There is a 6-foot-5 shadow hanging over the Bucks this season. On the surface, they look as dominant as ever, with the fourth-best record in the NBA (10-3) and second-best net rating (plus-9.0). They haven’t really missed Malcolm Brogdon, whom they sent to Indiana in a sign-and-trade this summer because they didn’t want to pay the luxury tax, and who has been playing like an All-Star for the Pacers ever since. But his absence still looms large, given that Giannis Antetokounmpo is up for an extension this offseason. Milwaukee should find a replacement for Brogdon, if for no other reason than to show Giannis it is willing to spend the money.
Brogdon was a force multiplier for the Bucks last season. He was fourth on the team in scoring and fourth in usage rate among rotation players, but he was their most efficient 3-point shooter, one of their best perimeter defenders, and a versatile playmaker who could play off of their starters and run the second-unit offense. Brogdon could fill any role the Bucks needed over the course of a game. His value became even clearer in the playoffs; he had the second-best net rating on the team (plus-14.3 in 198 minutes) after returning from a foot injury.
There were questions about how Brogdon would fare in Indiana, especially without Victor Oladipo for the first few months. But the 26-year-old has been more than up to the challenge, averaging career highs in points (19.2 per game), rebounds (4.8), and assists (8.2). He has gone from being fourth on his own team in touches (52.3) to tied for 13th in the NBA (81.2). His efficiency has slipped now that he’s running pick-and-rolls instead of spotting up off Giannis, but not as much as you might expect. Brogdon is no. 20 in true shooting percentage (57.3) among the 50 players with a usage rate higher than 25 this season, ahead of guys like LeBron James and Pascal Siakam. And he’s doing it without much help. Domantas Sabonis, Myles Turner, and Jeremy Lamb have all missed time this season.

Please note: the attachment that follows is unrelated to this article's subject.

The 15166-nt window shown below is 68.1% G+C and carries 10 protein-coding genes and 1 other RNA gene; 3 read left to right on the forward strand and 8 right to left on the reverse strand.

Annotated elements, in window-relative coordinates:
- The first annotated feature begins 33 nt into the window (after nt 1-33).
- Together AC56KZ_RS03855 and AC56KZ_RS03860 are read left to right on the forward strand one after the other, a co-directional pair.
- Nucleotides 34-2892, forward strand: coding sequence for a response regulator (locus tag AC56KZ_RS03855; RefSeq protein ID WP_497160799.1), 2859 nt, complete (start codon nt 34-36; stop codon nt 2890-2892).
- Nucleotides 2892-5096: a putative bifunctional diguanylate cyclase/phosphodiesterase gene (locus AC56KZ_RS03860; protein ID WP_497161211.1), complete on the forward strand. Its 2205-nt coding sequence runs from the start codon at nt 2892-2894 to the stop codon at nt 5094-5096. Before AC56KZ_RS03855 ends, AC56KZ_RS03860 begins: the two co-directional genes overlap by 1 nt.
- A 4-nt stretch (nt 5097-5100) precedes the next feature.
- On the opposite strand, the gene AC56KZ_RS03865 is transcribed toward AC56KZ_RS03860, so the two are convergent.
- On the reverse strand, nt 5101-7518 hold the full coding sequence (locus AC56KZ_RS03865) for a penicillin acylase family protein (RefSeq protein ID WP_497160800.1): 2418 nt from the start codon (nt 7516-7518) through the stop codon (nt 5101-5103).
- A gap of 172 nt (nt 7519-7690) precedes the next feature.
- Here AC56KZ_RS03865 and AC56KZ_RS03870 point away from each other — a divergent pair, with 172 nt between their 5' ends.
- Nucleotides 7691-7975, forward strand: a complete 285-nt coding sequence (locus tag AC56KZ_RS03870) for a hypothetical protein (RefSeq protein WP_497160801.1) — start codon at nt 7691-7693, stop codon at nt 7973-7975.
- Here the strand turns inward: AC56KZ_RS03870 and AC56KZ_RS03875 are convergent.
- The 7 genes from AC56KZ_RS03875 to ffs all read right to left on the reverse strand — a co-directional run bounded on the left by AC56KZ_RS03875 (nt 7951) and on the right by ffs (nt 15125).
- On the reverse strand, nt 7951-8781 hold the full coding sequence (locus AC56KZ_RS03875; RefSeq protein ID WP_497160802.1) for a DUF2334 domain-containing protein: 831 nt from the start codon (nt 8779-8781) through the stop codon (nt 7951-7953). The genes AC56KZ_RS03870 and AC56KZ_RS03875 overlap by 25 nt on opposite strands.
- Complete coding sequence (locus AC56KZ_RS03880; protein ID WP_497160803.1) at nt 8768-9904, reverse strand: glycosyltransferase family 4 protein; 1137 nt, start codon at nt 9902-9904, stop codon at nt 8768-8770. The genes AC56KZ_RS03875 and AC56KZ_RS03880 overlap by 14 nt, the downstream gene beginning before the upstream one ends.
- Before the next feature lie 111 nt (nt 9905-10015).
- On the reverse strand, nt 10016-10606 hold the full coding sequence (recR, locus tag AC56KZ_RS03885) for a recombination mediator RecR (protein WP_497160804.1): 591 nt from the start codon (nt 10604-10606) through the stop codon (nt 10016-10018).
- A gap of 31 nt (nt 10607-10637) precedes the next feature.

The Bucks have replaced Brogdon by leaning more heavily on Giannis, who has been even better than he was last season. The reigning MVP is averaging more points (30.3 per game), rebounds (14.0), assists (6.2), and steals (1.5) while shooting a higher percentage from the field (58.1). He’s getting to the line more often (11.3 attempts per game) and shooting 32.1 percent from 3 on a career-high 4.3 attempts per game. Giannis covers up a lot of sins in Milwaukee. The only way to guard him is to leave him open on the perimeter—and now he’s starting to make those shots. All the Bucks have to do is play enough 3-point shooters to spread out the defense for him.
They signed Wesley Matthews, an aging 3-and-D guard, to take Brogdon’s spot in the starting lineup. Matthews is a more limited player who takes a much higher percentage of his field goal attempts from 3 (71.4) than Brogdon did last season (32.6), while handing out far fewer assists (0.9 per game) than his predecessor (3.2). And he’s not even as good of a 3-point shooter: Matthews is shooting 32.0 percent compared with 42.6 percent for Brogdon when he was in a similar role.
The other player the Bucks brought in to replace Brogdon is Kyle Korver, who is even more one-dimensional than Matthews. Korver is still one of the best shooters in the NBA at age 38, but he was never much of a defender and now has to be hidden on that end as much as possible. The drop-off between Korver and Brogdon will be even more glaring in the playoffs, where Korver’s poor defense makes him almost unplayable. He went from a net rating of plus-6.3 in 1,083 minutes for Utah in the regular season to minus-35.2 in 30 minutes in the playoffs.
There are some warning signs for Milwaukee when looking at their numbers this season. The Bucks are far more reliant on 3s. They have dropped from no. 2 in the percentage of field goal attempts taken within 3 feet of the rim (34.0) to no. 20 (27.4). The difference could be seen in losses to the Heat and Celtics at the start of the season, when they went cold from 3 and didn’t have a Plan B.